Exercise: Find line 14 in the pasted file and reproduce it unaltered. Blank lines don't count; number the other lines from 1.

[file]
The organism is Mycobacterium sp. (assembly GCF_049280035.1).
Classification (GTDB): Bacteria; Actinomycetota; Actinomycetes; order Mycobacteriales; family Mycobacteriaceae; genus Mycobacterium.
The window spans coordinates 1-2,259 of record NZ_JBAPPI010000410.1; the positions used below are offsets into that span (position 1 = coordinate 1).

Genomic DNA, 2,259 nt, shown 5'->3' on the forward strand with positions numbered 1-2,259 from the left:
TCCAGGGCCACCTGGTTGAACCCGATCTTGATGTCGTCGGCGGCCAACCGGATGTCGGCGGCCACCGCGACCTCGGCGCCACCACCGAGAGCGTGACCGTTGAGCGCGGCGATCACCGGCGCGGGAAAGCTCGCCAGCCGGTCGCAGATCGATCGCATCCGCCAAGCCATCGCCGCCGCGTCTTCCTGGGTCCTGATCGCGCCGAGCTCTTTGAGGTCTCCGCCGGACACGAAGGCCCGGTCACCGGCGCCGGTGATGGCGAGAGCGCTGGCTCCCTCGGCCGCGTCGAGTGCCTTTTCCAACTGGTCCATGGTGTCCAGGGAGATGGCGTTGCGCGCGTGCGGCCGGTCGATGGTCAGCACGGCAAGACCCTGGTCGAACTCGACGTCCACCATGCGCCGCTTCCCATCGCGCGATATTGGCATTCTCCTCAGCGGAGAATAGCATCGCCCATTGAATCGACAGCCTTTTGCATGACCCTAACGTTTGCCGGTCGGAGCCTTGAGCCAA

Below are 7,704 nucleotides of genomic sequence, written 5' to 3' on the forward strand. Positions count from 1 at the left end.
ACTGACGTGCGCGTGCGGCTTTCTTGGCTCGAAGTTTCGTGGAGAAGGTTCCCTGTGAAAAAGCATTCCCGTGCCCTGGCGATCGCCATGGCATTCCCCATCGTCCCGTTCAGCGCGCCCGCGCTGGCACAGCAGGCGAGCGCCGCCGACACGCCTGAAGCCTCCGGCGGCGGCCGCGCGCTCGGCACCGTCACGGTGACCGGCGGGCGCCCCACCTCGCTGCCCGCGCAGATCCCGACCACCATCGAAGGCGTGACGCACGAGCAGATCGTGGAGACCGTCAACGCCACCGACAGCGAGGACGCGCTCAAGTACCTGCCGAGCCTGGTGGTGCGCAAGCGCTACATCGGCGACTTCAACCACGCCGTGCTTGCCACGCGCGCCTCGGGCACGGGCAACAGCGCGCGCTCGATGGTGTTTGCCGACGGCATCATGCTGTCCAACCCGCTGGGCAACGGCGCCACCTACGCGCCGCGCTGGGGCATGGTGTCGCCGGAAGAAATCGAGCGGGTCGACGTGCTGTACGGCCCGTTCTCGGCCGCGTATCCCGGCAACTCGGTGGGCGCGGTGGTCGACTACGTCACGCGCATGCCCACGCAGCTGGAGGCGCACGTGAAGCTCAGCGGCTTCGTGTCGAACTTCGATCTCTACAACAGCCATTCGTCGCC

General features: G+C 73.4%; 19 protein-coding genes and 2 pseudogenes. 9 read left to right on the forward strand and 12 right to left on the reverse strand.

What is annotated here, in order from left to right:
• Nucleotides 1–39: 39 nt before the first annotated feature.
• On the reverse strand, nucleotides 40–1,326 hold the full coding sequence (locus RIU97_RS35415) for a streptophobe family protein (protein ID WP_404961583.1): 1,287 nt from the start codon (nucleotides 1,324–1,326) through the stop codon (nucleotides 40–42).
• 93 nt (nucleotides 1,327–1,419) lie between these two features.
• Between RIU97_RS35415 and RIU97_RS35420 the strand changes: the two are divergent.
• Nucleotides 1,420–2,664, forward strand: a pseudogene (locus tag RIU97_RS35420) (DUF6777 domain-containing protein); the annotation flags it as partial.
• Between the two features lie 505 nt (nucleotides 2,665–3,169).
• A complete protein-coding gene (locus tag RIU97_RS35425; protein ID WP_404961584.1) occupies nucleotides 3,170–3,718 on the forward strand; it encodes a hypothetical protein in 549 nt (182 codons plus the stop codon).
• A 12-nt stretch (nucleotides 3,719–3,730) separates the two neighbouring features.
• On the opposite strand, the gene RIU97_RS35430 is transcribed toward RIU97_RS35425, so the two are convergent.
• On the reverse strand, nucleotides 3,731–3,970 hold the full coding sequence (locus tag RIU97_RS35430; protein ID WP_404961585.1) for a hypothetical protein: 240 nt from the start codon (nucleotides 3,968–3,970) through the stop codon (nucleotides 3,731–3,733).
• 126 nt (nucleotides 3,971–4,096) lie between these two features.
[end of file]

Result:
• Nucleotides 1,420–2,664, forward strand: a pseudogene (locus tag RIU97_RS35420) (DUF6777 domain-containing protein); the annotation flags it as partial.